The shopping is done, the presents are wrapped and plans have been made. Yes, Christmas is just around the corner. And before we know it, we'll be toasting in the New Year. People say things tend to quieten down for businesses around this time of year, but this certainly hasn't been the case in the skills and employment arena. Quite the opposite, in fact.
Business and education. They should be perfect partners, with businesses relying on educational institutions to deliver individuals with the qualifications and skills they need to flourish, and educational institutions maintaining their relevancy by working to make sure they understand and reflect those needs in courses offered.
Technology. It has become so commonplace in every aspect of our lives that most of us now take it for granted. It is unsurprising then that the IT skills gap which is plaguing the UK has found its way into Parliamentary discussion, with Ed Miliband stating the IT industry is being 'let down' by the current skills shortage.
Since the election, output for every hour worked has not gone up - it's gone down, whilst output per worker has followed the same trajectory. We're actually less productive than we were in 2010. This appalling record is far worse than the last years of the 1970s, long deemed the moment when 'British disease' reached its peak.
Lack of opportunity for young people from low income and more diverse backgrounds is an entrenched problem and there are no easy or quick fixes. Tackling it will require cooperation between businesses and the Government and the proposals I have outlined if pursued diligently and managed competently would be a good start.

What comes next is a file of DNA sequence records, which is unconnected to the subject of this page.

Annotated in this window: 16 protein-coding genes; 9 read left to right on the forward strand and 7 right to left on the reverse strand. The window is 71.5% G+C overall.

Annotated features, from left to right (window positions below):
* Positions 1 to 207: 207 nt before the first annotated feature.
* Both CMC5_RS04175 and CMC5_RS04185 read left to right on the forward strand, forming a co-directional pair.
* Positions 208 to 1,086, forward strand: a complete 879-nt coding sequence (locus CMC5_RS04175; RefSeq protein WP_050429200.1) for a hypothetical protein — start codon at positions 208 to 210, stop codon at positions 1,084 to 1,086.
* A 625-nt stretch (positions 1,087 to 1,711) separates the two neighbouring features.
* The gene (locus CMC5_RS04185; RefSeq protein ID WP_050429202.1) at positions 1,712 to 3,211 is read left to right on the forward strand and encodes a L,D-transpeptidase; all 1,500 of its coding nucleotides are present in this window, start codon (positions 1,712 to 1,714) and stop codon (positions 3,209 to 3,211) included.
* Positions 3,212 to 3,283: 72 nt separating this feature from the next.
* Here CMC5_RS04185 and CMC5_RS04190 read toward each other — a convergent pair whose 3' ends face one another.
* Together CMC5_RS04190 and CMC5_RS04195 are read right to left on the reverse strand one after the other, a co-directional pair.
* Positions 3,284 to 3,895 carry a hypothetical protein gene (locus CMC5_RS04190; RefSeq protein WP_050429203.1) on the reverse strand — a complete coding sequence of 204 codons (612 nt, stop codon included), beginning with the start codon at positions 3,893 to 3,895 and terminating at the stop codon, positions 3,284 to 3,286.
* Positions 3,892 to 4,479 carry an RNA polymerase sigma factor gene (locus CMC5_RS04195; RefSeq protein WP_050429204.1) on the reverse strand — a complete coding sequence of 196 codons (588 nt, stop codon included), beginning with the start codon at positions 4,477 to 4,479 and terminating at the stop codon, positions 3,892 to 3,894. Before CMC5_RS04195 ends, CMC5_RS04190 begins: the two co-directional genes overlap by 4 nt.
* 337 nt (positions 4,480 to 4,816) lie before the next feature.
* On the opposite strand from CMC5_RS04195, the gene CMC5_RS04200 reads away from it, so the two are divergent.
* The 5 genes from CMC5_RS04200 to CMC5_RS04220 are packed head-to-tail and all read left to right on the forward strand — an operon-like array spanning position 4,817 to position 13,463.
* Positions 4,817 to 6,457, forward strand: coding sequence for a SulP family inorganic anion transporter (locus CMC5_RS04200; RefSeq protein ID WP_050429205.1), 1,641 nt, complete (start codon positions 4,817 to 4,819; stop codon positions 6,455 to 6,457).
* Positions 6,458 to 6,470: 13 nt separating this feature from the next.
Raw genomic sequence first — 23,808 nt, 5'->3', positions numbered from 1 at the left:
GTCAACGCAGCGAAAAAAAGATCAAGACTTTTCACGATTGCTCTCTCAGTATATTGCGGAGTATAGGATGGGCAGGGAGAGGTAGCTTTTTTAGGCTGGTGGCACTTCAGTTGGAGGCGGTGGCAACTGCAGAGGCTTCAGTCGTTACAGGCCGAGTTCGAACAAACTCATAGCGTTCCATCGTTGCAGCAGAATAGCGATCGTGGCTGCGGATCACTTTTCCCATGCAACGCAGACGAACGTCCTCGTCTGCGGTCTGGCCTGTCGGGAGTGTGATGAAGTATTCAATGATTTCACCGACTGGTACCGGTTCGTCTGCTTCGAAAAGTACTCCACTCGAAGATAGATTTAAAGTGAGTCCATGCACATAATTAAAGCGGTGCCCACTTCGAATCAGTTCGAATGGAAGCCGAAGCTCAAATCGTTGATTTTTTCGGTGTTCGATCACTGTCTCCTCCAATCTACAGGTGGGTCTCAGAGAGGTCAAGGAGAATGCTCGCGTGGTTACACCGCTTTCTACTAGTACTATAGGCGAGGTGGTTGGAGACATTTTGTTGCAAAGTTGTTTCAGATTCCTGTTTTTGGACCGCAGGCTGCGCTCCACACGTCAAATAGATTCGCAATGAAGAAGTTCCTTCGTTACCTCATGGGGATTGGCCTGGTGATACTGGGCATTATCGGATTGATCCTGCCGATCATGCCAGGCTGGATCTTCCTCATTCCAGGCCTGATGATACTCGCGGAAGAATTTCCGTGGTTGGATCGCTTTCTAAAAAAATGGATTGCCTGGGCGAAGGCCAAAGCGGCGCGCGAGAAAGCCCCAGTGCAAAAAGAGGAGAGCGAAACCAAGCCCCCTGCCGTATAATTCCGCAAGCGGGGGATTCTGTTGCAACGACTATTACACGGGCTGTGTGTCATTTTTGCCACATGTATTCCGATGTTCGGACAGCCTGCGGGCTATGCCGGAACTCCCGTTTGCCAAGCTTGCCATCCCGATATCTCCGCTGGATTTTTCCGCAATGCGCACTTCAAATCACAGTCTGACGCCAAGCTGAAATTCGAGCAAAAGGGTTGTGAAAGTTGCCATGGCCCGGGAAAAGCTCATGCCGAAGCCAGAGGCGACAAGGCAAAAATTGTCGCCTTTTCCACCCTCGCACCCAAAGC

There's a palpable sense of confidence in the economy which was sadly absent during the downturn. From the housing market to manufacturing, indications are good. However, structural problems remain in the economy both domestically and internationally that threaten to undermine our long term prospects.
As the economy shows welcome signs of recovery, Government and businesses are waking up to the fact that digital is a key driving force behind this growth. But, in order to make the most of the digital opportunity, there must be people with the right skills and experience at the heart of our workforce.
For many in the technology sector, one of the most discussed topics in recent months has been digital fraud and online security. This is an area in which I have a great deal of interest, as it continues to play a significant role in the demand for specialist skills in the Financial Services & Banking Sectors.
We've learnt recently that although growth in job vacancies hit the fastest rate in 15 years in November this year (the strongest demand being for engineers) and the UK unemployment rate is at its lowest since 2009, the availability of candidates to fill permanent and temporary posts fell in November; a continuation of the recent trend.
As the drive to meet industry skills gaps present today gathers pace we must not forget, as industry leaders, that our young people are looking towards futures in their chosen fields that will far exceed our own, and must therefore be appropriately skilled not just for today but for tomorrow's business landscape too.